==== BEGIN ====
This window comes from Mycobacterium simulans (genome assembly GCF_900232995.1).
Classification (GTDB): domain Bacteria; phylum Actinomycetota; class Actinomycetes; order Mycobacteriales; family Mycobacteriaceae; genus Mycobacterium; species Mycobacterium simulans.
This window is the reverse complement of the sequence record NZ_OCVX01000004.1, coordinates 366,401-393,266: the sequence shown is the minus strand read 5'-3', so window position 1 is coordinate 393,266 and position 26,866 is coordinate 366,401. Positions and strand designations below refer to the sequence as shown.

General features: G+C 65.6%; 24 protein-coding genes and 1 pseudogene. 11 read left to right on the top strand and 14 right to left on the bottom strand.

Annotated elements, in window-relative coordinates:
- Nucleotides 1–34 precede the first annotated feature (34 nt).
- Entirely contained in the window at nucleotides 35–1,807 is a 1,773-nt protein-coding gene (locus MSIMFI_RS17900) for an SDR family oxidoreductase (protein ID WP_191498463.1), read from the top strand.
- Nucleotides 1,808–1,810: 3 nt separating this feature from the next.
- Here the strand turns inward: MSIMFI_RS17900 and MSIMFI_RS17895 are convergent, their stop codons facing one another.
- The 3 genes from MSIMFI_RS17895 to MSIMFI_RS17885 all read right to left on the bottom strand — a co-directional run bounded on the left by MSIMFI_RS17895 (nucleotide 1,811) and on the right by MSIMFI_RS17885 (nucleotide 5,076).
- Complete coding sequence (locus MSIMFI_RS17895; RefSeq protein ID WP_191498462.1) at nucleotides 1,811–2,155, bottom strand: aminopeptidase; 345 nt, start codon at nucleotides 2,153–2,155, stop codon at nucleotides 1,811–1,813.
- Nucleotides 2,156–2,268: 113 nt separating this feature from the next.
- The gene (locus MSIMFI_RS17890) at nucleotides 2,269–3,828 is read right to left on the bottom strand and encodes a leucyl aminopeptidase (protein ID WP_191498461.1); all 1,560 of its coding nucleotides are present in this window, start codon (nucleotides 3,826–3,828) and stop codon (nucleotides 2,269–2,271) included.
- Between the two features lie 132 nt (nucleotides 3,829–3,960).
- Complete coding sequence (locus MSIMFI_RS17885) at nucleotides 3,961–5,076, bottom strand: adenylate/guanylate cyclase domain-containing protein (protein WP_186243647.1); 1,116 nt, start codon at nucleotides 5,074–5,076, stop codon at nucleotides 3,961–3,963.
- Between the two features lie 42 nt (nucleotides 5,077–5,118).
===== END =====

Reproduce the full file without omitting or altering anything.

This window comes from Mycobacterium simulans (genome assembly GCF_900232995.1).
Classification (GTDB): domain Bacteria; phylum Actinomycetota; class Actinomycetes; order Mycobacteriales; family Mycobacteriaceae; genus Mycobacterium; species Mycobacterium simulans.
This window is the reverse complement of the sequence record NZ_OCVX01000004.1, coordinates 366,401-393,266: the sequence shown is the minus strand read 5'-3', so window position 1 is coordinate 393,266 and position 26,866 is coordinate 366,401. Positions and strand designations below refer to the sequence as shown.

General features: G+C 65.6%; 24 protein-coding genes and 1 pseudogene. 11 read left to right on the top strand and 14 right to left on the bottom strand.

Annotated elements, in window-relative coordinates:
- Nucleotides 1–34 precede the first annotated feature (34 nt).
- Entirely contained in the window at nucleotides 35–1,807 is a 1,773-nt protein-coding gene (locus MSIMFI_RS17900) for an SDR family oxidoreductase (protein ID WP_191498463.1), read from the top strand.
- Nucleotides 1,808–1,810: 3 nt separating this feature from the next.
- Here the strand turns inward: MSIMFI_RS17900 and MSIMFI_RS17895 are convergent, their stop codons facing one another.
- The 3 genes from MSIMFI_RS17895 to MSIMFI_RS17885 all read right to left on the bottom strand — a co-directional run bounded on the left by MSIMFI_RS17895 (nucleotide 1,811) and on the right by MSIMFI_RS17885 (nucleotide 5,076).
- Complete coding sequence (locus MSIMFI_RS17895; RefSeq protein ID WP_191498462.1) at nucleotides 1,811–2,155, bottom strand: aminopeptidase; 345 nt, start codon at nucleotides 2,153–2,155, stop codon at nucleotides 1,811–1,813.
- Nucleotides 2,156–2,268: 113 nt separating this feature from the next.
- The gene (locus MSIMFI_RS17890) at nucleotides 2,269–3,828 is read right to left on the bottom strand and encodes a leucyl aminopeptidase (protein ID WP_191498461.1); all 1,560 of its coding nucleotides are present in this window, start codon (nucleotides 3,826–3,828) and stop codon (nucleotides 2,269–2,271) included.
- Between the two features lie 132 nt (nucleotides 3,829–3,960).
- Complete coding sequence (locus MSIMFI_RS17885) at nucleotides 3,961–5,076, bottom strand: adenylate/guanylate cyclase domain-containing protein (protein WP_186243647.1); 1,116 nt, start codon at nucleotides 5,074–5,076, stop codon at nucleotides 3,961–3,963.
- Between the two features lie 42 nt (nucleotides 5,077–5,118).